What about the children of my friends? Do the parents give them an allowance which is not deductible on their personal income tax return? Or, do these parents have their children working in the business so that they can give the children a paycheck which can be a legitimate business expense? Ask your accountant.
I would cite the example of a friend whose accountant has two offices. One is in the town in which my friend lives; the other office is in Las Vegas. My friend and his wife, as officers of the corporation that owns their business, make an occasional visit to Las Vegas to visit the accountant to discuss tax implications of actions they take in their business. Can they claim this trip as a business expense? Ask your accountant.
Imagine being able to do many things like this within your business. Of course, expenses like this diminish the profitability of your business. However these expenses could be considered as advantageous to you, individually.
At some point in time, the decision is made to sell the business. It should not be a decision that the business is for sale starting today. Instead, it should be a decision that says the business is going to be for sale five years from now.
Now the strategy of expenses should be changed. Instead of utilizing the examples described above, the business owner would want to have the business be as profitable as possible. Why?
Because when you have a perspective buyer, that buyer is going to want to see as much as your last five years of income statements. The buyer is likely to offer to purchase your inventory at ‘landed cost’.
Landed cost is the cost of the inventory sitting on the shelf in your business. Obviously this cost is higher than the cost of inventory according to the vendor because there is freight and labor to have the inventory ready for the customer to purchase.
The buyer will likely to be paying you for the fixtures, equipment, leasehold improvements, land, building, and several other items – tangible and intangible - that you have determined to have value. As an example of intangible, you may have a long term assignable lease that is at a very attractive rate. This could be something you would sell to the buyer.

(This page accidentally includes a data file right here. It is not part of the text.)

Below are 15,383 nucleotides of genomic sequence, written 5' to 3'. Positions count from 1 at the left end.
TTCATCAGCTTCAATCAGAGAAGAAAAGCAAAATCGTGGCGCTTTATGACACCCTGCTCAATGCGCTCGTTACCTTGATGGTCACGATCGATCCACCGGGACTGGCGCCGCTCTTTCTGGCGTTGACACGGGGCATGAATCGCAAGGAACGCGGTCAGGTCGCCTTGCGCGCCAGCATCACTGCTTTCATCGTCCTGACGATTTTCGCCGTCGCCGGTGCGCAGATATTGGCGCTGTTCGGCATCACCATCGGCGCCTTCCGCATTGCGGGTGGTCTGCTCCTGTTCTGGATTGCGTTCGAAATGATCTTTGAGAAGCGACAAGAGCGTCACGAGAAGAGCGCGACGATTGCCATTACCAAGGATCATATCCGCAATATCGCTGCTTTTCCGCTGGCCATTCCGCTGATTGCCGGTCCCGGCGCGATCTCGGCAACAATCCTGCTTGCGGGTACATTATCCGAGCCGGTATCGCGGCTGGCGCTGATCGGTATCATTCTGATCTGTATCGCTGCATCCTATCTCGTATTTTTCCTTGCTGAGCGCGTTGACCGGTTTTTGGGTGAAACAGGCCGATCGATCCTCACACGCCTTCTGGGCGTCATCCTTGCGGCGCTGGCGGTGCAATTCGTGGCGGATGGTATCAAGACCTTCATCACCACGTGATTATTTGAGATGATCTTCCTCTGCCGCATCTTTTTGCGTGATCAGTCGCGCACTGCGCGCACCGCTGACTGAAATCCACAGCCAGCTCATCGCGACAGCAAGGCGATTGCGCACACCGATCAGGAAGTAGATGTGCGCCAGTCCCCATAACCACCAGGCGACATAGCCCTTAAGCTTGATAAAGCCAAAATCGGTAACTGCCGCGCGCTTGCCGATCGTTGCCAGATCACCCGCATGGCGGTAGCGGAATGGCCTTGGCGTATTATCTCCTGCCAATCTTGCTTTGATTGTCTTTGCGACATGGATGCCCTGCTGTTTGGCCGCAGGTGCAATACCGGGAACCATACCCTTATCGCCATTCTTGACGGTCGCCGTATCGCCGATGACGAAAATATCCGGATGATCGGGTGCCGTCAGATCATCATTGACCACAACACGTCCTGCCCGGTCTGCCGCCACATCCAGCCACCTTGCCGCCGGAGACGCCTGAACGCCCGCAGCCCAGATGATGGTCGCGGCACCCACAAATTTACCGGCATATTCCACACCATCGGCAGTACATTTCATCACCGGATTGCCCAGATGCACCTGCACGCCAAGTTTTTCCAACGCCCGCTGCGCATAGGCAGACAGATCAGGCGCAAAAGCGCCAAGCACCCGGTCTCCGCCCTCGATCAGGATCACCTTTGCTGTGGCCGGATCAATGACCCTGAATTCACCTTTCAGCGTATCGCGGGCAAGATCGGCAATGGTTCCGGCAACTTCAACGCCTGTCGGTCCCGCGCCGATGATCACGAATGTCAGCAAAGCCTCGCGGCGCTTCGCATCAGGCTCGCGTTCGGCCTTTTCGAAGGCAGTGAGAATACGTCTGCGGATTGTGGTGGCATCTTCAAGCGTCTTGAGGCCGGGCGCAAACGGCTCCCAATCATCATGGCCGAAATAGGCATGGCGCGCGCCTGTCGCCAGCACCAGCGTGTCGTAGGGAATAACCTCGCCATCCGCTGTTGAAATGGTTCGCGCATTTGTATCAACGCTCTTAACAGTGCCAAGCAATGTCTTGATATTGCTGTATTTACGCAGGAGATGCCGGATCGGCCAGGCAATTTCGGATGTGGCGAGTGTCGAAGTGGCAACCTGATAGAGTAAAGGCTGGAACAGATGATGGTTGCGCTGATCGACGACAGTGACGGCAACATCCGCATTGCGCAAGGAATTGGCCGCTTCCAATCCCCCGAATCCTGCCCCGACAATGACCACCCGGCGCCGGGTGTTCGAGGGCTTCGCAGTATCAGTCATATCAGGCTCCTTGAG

Then we look at the profitability of your business over the last three to five years. You have shown your business to be a worthwhile endeavor and the buyer should pay additional money for an ongoing business. The dollar amount for the ongoing aspect of your business is often considered to be that three to five years of profitability. Ask your accountant.
Once you get to the point that the dollar amount has been agreed on, the structuring of the sale becomes a point to be determined. Of course, there are taxes to be paid by somebody – you or the buyer – at some point for this transaction.
If you are selling fixtures and equipment for more than what your balance sheet says they are worth, the government is likely looking to you for taxes on the difference in the sale price and ‘book value’. That three to five years of profitability, often referred to as ‘good will’ or ‘blue sky’ is also an item to be taxed.
There are more complications than can be described in this article. This is where the accountant earns their pay. Structuring the sales so that you are paying the least amount of taxes and delaying those taxes for as many years as possible again comes into play.
Perhaps you take that profit and roll it into another investment or business. You might not take all of that money at once from the buyer by becoming an ‘advisor’ or ‘consultant’ with an annual pay from the new owner of your business. Items such as this should be taken into consideration.
When an offer comes from ‘out of the blue’ as my friends received, there is little that can be done to change what has already happened in the business. However, if you are thinking about some day in the future that you will want to sell your business, it does take a plan.
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|This article is copyrighted by Tom Shay and Profits Plus Solutions, who can be reached at: PO Box 1577, St. Petersburg, Fl. 33731. Phone 727-464-2182. It may be printed for an individual to read, but not duplicated or distributed without expressed written consent of the copyright owner.|